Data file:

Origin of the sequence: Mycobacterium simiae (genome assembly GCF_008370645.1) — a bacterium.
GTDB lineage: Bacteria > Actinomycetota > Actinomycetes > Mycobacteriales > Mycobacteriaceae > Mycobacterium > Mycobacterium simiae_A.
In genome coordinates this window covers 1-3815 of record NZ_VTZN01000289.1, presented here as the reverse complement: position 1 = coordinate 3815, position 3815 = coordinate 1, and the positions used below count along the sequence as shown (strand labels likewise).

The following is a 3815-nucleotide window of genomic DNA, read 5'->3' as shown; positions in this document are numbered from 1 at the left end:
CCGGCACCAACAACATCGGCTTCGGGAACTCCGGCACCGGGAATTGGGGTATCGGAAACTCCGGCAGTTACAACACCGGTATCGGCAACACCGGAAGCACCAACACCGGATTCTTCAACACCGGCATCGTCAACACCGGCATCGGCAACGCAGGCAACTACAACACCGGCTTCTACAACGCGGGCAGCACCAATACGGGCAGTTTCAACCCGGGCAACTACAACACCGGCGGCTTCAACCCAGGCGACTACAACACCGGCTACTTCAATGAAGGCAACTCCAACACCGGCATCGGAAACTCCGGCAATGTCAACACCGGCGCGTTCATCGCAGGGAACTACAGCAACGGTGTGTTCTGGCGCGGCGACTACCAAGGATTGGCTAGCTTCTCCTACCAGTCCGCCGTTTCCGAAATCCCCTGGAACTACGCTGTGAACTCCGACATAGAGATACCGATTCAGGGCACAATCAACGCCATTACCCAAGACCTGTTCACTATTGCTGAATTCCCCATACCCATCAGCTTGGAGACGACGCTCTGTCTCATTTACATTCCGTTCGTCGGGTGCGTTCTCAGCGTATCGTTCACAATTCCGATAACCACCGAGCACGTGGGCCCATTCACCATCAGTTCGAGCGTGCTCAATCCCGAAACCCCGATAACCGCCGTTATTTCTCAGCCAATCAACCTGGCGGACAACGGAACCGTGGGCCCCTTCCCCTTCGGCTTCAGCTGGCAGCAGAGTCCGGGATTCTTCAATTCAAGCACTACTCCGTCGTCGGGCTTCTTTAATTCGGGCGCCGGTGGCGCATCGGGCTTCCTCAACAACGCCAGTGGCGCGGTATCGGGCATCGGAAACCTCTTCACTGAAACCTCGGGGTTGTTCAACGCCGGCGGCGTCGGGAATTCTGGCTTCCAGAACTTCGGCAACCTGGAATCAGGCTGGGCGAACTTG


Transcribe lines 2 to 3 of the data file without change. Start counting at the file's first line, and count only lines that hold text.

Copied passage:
GTDB lineage: Bacteria > Actinomycetota > Actinomycetes > Mycobacteriales > Mycobacteriaceae > Mycobacterium > Mycobacterium simiae_A.
In genome coordinates this window covers 1-3815 of record NZ_VTZN01000289.1, presented here as the reverse complement: position 1 = coordinate 3815, position 3815 = coordinate 1, and the positions used below count along the sequence as shown (strand labels likewise).